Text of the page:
Fantasy Zone by way of The Brothers Grimm
Last year, the two best games on mobile didn’t come from King, or Nicalis, or Tencent. They came from Onion Games, a Japanese indie studio founded by Rule of Rose and Little King’s Story developer Yoshiro Kimura. Dandy Dungeon and Million Onion Hotel were shining beacons of imagination and incongruity in a marketplace that has largely grown derivative.
Black Bird follows in the footsteps of its predecessors. Kimura has once again crafted an experience ripe with imagination, amazingly unique art direction, and a score that’ll worm its way into your brain. Only this time, he’s releasing his game on Switch and Steam, and while it might not be totally worth the asking price, it’s certainly a title that should find its way onto your wishlist.
Black Bird (Switch [reviewed], Steam)
Developer: Onion Games
Publisher: Onion Games
Released: October 18, 2018, October 31, 2018 (Steam)
Black Bird begins with a rather upsetting sequence which kicks off the title’s slight story. A young girl, possibly emaciated though who really knows, given the minimalist art direction of these cutscenes, wanders out into the streets where she collapses and dies. People pass her body by, paying no mind to the corpse on the ground until a man saunters by and pokes her with his cane, only to keep on walking when she doesn’t respond. As somebody who works in San Francisco, the greatest fear I have for my soul is that one of the countless homeless people I walk by every day won’t actually be sleeping as I tell myself they are, so right out of the gate this story hits me hard, reminding of how calloused I’ve become.
The girl doesn’t stay dead for long. Her corpse transforms into a massive egg and it’s not long before that egg hatches, giving birth to the titular black bird, ready to rain chaos, death, and destruction on the people who ignored the stiff in the streets. It’s like if Hans Christian Andersen’s The Little Match Girl ended with the girl coming back from heaven as a fire monster, burning Copenhagen to the ground.
The actual gameplay of Black Bird is a side-scrolling, bullet-hell shooter reminiscent of the Sega classic Fantasy Zone. Controlling the bird, your free to move around each stage as you please, firing bubbles at unlucky pedestrians on the ground as well as the many enemy forces sent to stop you. Each of the four stages has a set of watchtowers that must be destroyed, at which point the stage boss will appear, for a fight that’s generally easier than anything you’ve faced in the level preceding it.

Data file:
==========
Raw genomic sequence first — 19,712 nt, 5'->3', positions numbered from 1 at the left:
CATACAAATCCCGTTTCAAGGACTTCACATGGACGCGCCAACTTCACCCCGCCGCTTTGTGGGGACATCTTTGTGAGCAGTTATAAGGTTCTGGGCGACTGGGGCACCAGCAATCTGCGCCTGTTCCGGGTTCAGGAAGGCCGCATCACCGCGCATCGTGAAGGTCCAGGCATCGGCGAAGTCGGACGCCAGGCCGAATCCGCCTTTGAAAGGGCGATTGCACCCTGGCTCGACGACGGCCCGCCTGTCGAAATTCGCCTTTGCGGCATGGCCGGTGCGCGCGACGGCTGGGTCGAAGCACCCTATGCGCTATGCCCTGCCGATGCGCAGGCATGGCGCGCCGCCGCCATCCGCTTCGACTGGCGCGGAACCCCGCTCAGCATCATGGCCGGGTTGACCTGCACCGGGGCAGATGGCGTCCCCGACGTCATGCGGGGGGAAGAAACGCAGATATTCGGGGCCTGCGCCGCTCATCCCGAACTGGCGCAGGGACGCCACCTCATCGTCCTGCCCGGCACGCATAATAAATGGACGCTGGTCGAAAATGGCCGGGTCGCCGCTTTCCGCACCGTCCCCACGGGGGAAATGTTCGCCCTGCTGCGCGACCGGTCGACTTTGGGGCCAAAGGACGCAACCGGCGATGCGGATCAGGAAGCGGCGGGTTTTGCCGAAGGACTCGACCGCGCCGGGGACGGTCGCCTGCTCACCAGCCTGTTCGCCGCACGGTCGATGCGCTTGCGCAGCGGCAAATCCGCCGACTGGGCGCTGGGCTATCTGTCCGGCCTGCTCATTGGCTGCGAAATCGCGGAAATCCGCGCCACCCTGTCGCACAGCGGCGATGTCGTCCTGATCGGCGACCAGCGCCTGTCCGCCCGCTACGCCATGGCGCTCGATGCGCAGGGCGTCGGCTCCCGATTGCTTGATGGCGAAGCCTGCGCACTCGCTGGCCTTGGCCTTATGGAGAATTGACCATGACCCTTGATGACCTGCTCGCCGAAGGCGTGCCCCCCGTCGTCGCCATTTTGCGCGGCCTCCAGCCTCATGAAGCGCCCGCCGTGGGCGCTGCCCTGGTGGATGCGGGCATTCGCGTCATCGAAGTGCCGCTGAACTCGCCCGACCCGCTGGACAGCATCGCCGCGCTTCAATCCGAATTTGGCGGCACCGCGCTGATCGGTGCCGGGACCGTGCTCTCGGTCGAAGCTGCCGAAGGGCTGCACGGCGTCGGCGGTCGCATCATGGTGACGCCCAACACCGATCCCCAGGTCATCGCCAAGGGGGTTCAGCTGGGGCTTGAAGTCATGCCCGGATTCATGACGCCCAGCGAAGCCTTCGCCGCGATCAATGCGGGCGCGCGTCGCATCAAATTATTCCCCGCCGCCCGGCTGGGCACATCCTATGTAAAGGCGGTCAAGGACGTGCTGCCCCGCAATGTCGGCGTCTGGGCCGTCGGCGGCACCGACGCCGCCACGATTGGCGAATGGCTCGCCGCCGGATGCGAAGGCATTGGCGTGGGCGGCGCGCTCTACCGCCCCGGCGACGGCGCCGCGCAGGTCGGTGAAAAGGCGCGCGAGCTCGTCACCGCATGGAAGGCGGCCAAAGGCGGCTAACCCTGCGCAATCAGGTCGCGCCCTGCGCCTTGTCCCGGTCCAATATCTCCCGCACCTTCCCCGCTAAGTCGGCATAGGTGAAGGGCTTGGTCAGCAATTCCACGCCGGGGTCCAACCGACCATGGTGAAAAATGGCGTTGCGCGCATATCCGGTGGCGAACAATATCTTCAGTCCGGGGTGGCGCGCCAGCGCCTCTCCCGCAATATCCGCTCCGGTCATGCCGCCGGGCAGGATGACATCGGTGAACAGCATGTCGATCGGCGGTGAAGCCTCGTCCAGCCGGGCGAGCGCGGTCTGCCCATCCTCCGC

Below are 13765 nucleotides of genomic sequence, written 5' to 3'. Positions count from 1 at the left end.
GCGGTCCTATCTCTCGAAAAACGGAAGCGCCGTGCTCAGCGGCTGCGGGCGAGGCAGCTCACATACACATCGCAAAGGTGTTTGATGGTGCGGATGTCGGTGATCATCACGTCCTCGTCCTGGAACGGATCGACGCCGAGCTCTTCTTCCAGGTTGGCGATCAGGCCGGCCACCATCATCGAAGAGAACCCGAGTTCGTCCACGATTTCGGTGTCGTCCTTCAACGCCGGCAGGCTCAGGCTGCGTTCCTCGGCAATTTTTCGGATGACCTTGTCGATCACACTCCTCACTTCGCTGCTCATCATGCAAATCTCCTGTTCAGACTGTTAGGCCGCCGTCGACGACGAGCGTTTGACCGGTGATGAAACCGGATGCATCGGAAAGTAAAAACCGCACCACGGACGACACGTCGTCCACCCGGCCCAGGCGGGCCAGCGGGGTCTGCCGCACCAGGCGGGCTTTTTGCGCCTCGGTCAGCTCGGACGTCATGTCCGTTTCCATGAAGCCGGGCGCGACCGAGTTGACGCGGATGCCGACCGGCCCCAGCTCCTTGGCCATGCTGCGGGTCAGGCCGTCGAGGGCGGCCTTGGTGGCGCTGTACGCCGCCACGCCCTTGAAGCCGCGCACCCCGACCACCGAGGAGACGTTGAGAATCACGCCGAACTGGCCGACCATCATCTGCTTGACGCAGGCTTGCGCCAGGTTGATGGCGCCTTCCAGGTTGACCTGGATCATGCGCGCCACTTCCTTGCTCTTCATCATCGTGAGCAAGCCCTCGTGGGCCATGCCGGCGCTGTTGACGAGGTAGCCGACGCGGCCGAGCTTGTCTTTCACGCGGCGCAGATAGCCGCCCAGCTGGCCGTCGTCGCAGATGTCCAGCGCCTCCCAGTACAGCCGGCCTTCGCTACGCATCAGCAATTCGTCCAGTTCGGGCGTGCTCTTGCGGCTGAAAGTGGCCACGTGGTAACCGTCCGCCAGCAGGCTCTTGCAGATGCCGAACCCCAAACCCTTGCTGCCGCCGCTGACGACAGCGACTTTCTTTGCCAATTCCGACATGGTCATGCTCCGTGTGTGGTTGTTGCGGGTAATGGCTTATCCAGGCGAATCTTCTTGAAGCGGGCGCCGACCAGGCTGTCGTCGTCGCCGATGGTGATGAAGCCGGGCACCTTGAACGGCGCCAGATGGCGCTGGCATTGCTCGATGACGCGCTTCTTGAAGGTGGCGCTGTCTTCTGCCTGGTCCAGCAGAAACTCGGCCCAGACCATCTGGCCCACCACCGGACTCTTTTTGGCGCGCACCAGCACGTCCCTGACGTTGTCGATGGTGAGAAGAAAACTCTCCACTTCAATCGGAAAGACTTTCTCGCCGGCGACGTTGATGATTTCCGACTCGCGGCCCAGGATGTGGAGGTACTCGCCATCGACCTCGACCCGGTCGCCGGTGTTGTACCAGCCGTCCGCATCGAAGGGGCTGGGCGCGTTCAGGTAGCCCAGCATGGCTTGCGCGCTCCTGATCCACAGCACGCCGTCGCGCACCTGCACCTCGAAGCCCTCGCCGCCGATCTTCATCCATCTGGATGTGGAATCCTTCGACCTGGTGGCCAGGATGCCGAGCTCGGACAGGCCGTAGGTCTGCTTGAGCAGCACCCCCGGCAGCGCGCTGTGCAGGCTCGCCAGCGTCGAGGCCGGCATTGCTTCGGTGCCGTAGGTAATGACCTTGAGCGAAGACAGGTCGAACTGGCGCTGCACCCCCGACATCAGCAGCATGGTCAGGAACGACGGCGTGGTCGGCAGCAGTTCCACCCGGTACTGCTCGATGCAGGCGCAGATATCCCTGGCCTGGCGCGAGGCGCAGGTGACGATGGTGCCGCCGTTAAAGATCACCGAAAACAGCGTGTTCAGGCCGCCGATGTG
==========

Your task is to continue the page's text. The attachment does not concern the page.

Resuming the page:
Right from the opening salvo, Black Bird is an absolute riot. On the surface there isn’t much to it, looking like a simple side-scrolling shooter. But it’s when you actually play through the game again and again that you see just how deep the well goes. You can blast through each level as fast as you choose, but if you do that you might miss the many secrets to be found. The asparagus from Million Onion Hotel make a guest appearance as do the cows, and those are just the cameos I’ve found so far. There are also hidden pots to discover – those too are cameos from Onion Hotel – that grant extra health, more bombs, or faster movement speed, the latter of which I never found too useful.
What sets Black Bird apart from its possible inspiration is how it handles scoring and upgrades. The game has a combo system that rewards taking out as many enemies as fast as possible. When there are dozens of people running for their lives on the ground, it’s easy to hit the max combo and absolutely rack up the points. Upgrades are instituted automatically as you collect gems. Enemies, watchtowers, and boss characters will drop gems of differing sizes that quickly shrink the longer they’re left unclaimed. As you collect these gems, you’ll see a green circle start to form around the bird. Once that circle is complete, you’ll transform into a stronger variation of the bird. The bubbles you blow will become more powerful, as will your limited bomb attack.